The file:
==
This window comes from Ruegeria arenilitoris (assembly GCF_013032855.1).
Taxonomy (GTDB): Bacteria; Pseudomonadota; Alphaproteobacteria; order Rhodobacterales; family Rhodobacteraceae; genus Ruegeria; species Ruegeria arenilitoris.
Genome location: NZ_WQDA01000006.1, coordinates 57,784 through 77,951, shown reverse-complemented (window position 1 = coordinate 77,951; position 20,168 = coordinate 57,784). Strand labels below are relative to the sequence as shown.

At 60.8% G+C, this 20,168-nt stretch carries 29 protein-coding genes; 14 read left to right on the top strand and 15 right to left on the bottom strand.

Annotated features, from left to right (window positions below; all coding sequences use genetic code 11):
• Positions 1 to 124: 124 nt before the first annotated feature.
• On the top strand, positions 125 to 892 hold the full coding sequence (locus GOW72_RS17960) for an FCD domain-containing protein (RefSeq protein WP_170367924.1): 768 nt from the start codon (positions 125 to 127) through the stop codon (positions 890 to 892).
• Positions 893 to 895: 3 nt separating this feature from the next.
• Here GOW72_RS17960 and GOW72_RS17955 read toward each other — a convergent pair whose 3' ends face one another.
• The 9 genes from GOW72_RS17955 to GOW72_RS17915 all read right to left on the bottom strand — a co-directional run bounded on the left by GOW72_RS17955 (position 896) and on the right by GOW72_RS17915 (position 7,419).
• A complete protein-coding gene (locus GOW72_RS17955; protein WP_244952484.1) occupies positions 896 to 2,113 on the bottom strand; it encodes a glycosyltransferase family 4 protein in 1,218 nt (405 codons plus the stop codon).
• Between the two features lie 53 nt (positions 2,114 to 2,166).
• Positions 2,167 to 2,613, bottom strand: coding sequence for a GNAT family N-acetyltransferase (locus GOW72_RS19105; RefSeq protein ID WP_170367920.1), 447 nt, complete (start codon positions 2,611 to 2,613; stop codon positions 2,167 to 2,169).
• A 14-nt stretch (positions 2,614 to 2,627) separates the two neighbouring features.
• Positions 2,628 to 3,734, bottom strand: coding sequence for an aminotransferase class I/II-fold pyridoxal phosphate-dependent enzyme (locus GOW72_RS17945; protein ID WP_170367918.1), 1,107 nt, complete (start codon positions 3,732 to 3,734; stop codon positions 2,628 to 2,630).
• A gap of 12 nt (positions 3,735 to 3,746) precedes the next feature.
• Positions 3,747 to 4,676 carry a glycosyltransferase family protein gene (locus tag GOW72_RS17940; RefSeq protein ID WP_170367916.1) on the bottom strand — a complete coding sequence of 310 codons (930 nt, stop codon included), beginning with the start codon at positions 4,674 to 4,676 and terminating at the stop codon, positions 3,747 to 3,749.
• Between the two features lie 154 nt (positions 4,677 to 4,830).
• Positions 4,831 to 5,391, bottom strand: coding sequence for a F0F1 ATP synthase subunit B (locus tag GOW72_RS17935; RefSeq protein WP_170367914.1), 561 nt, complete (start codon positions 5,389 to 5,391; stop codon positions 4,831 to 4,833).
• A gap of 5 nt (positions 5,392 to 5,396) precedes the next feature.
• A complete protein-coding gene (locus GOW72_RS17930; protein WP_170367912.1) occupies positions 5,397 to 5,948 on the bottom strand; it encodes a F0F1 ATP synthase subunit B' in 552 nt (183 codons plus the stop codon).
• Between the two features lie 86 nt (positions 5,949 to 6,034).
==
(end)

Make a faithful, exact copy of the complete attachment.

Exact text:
This window comes from Ruegeria arenilitoris (assembly GCF_013032855.1).
Taxonomy (GTDB): Bacteria; Pseudomonadota; Alphaproteobacteria; order Rhodobacterales; family Rhodobacteraceae; genus Ruegeria; species Ruegeria arenilitoris.
Genome location: NZ_WQDA01000006.1, coordinates 57,784 through 77,951, shown reverse-complemented (window position 1 = coordinate 77,951; position 20,168 = coordinate 57,784). Strand labels below are relative to the sequence as shown.

At 60.8% G+C, this 20,168-nt stretch carries 29 protein-coding genes; 14 read left to right on the top strand and 15 right to left on the bottom strand.

Annotated features, from left to right (window positions below; all coding sequences use genetic code 11):
• Positions 1 to 124: 124 nt before the first annotated feature.
• On the top strand, positions 125 to 892 hold the full coding sequence (locus GOW72_RS17960) for an FCD domain-containing protein (RefSeq protein WP_170367924.1): 768 nt from the start codon (positions 125 to 127) through the stop codon (positions 890 to 892).
• Positions 893 to 895: 3 nt separating this feature from the next.
• Here GOW72_RS17960 and GOW72_RS17955 read toward each other — a convergent pair whose 3' ends face one another.
• The 9 genes from GOW72_RS17955 to GOW72_RS17915 all read right to left on the bottom strand — a co-directional run bounded on the left by GOW72_RS17955 (position 896) and on the right by GOW72_RS17915 (position 7,419).
• A complete protein-coding gene (locus GOW72_RS17955; protein WP_244952484.1) occupies positions 896 to 2,113 on the bottom strand; it encodes a glycosyltransferase family 4 protein in 1,218 nt (405 codons plus the stop codon).
• Between the two features lie 53 nt (positions 2,114 to 2,166).
• Positions 2,167 to 2,613, bottom strand: coding sequence for a GNAT family N-acetyltransferase (locus GOW72_RS19105; RefSeq protein ID WP_170367920.1), 447 nt, complete (start codon positions 2,611 to 2,613; stop codon positions 2,167 to 2,169).
• A 14-nt stretch (positions 2,614 to 2,627) separates the two neighbouring features.
• Positions 2,628 to 3,734, bottom strand: coding sequence for an aminotransferase class I/II-fold pyridoxal phosphate-dependent enzyme (locus GOW72_RS17945; protein ID WP_170367918.1), 1,107 nt, complete (start codon positions 3,732 to 3,734; stop codon positions 2,628 to 2,630).
• A gap of 12 nt (positions 3,735 to 3,746) precedes the next feature.
• Positions 3,747 to 4,676 carry a glycosyltransferase family protein gene (locus tag GOW72_RS17940; RefSeq protein ID WP_170367916.1) on the bottom strand — a complete coding sequence of 310 codons (930 nt, stop codon included), beginning with the start codon at positions 4,674 to 4,676 and terminating at the stop codon, positions 3,747 to 3,749.
• Between the two features lie 154 nt (positions 4,677 to 4,830).
• Positions 4,831 to 5,391, bottom strand: coding sequence for a F0F1 ATP synthase subunit B (locus tag GOW72_RS17935; RefSeq protein WP_170367914.1), 561 nt, complete (start codon positions 5,389 to 5,391; stop codon positions 4,831 to 4,833).
• A gap of 5 nt (positions 5,392 to 5,396) precedes the next feature.
• A complete protein-coding gene (locus GOW72_RS17930; protein WP_170367912.1) occupies positions 5,397 to 5,948 on the bottom strand; it encodes a F0F1 ATP synthase subunit B' in 552 nt (183 codons plus the stop codon).
• Between the two features lie 86 nt (positions 5,949 to 6,034).